Yemeni women-led civil society groups have long highlighted the collapse of the protection system in Yemen, which has led to them filling in these protection gaps and taking leadership on humanitarian issues. The Houthis arbitrarily detain women, including women human rights defenders, and subject women detainees to sexual abuse and torture. In her statement of 30 July, Dr. Amat Al-Salam Al-Hajj, Chairwoman of the Mothers of Abductees Association, highlighted the importance of making a distinction between arbitrary detained civilians and prisoners of war, and to pressure the parties to release civilian detainees without any conditions. In government-controlled areas, women also face numerous challenges including lack of access to basic services, threats by armed groups, confiscation of land and property, attacks on women’s organizations, death threats, and intimidation.
The issue of arms transfers was also raised in the GEE report, which called for the Security Council to refer the conflict to the International Criminal Court (ICC) for an investigation into potential war crimes. However, arms transfers were not brought up in the Security Council’s discussion. The GEE repeated its call for countries, specifically Canada, France, Iran, the United Kingdom, and the United States, to stop providing arms and military support to the conflict parties in Yemen. Included among these countries is Canada, which hosts the Group of Friends on UNSCR 1325 and has made many commitments in the past on women, peace and security, but in 2019 has increased its weapons sales to Saudi Arabia at nearly $2.9 billion. In July, the United Kingdom decided to resume transferring arms to Saudi Arabia, ending last year’s suspension after ruling in an appeals court that found these arms sales “unlawful”. This decision was made despite documentation that these weapons were being used in violation of international humanitarian law, with the UK claiming that, despite all evidence, they believe that “Saudi Arabia has a genuine intent and the capacity to comply with international humanitarian law”. Last year, the White House pushed through US arms sales to Saudi Arabia and the United Arab Emirates by vetoing a Congressional resolution to block these transfers. These transfers have persisted, and a recent report of the State Department Inspector-General found that US arms transfers to Saudi Arabia failed to take into account humanitarian considerations and also circumvented US law. The GEE report stated that these transfers are in “blatant disregard of the documented patterns of serious violations of international humanitarian law and international human rights law in the conflict to date,” and that parties which continue these transfers are failing in their responsibilities to ensure respect for IHL and may be in violation of their obligations under the Arms Trade Treaty.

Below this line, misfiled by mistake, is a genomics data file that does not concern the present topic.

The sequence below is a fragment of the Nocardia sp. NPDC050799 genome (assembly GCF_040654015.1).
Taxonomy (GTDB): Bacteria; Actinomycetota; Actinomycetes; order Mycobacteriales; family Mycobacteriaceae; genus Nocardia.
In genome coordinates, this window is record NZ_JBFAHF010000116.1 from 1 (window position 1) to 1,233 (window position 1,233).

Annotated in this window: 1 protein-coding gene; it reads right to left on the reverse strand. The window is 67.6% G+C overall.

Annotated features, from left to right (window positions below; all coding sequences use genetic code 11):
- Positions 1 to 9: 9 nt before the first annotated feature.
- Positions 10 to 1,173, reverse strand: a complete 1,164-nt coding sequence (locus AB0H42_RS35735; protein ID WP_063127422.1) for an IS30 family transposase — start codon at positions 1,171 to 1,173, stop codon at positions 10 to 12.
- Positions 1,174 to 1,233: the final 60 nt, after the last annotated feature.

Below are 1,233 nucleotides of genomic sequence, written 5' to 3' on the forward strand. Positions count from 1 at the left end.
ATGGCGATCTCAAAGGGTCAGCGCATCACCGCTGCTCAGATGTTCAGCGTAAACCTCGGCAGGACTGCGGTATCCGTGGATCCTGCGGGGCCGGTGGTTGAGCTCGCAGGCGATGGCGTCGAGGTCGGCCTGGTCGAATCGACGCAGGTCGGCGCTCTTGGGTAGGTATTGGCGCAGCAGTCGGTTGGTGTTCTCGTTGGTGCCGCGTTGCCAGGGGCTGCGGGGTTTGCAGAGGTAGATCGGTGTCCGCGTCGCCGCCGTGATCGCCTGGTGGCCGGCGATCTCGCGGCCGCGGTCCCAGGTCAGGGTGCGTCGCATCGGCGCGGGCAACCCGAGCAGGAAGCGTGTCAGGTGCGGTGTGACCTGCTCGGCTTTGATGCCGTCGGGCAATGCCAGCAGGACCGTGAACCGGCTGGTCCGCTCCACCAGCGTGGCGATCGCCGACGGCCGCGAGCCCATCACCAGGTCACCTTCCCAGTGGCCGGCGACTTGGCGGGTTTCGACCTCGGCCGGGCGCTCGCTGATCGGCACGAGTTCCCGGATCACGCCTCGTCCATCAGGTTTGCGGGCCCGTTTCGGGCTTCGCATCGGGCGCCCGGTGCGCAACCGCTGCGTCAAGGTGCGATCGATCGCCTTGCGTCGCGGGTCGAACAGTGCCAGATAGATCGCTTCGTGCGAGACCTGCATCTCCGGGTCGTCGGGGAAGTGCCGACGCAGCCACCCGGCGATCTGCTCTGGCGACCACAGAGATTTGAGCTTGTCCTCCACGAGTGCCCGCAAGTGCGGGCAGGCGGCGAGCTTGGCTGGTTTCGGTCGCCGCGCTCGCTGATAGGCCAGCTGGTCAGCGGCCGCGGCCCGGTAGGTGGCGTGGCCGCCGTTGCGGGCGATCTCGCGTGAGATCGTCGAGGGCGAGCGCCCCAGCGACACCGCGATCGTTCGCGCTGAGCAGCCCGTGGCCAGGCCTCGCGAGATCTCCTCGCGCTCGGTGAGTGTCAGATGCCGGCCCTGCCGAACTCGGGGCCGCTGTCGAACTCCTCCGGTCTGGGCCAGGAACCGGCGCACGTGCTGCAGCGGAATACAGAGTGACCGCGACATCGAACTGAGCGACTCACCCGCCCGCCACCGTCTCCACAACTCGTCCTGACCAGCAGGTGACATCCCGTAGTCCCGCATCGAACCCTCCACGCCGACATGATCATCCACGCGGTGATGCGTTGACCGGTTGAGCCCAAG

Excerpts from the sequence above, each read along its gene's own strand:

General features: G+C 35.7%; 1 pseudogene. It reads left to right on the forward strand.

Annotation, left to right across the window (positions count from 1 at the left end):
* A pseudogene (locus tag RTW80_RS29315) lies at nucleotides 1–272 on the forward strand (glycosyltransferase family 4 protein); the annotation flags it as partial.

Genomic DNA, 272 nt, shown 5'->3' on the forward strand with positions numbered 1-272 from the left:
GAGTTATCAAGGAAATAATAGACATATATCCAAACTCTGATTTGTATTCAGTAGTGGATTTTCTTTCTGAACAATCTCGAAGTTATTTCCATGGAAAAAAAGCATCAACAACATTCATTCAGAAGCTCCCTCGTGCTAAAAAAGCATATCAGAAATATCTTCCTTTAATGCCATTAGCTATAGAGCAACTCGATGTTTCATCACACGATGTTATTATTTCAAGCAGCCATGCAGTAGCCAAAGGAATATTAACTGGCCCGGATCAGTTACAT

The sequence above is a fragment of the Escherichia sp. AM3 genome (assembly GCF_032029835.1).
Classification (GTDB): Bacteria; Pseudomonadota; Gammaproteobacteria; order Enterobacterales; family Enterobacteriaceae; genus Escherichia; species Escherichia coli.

Back in July, Wafa’a Alsaidy, Head of Mission of Médecins du Monde in Yemen, briefed the Council on the dire medical situation in the country. In her recommendations to the Council, she pointed out the blatant contradictions between arms trading and calls for peace, and called for an end to any support for the conflict, including from Council members. Raja Abdullah Ahmed Almasabi from the Arab Human Rights Foundation also briefed the Council back in July on the outsized impacts of the conflict on people with disabilities. She also called for an immediate end of arms trading and other support to the conflict parties, and called for the meaningful participation of people with disabilities in the peace process.
As WILPF has highlighted, there are direct links between arms proliferation and sexual and gender-based violence. If Council members, their allies, and other powerful nations are serious about ending the war in Yemen and ending sexual and gender-based violence, they must look in the mirror at their own complicity. States cannot merely condemn violence and repeat the same lines about the importance of a ceasefire or a peaceful settlement without addressing the role of the international community and particular states in selling arms to warring parties. Commitment must rest on ending the supply, and orient toward prevention and a sustainable, inclusive peace in Yemen.
Further Reading: Peace Track Initiative, Analysis of the Joint Declaration draft for ending the war in Yemen, July 2020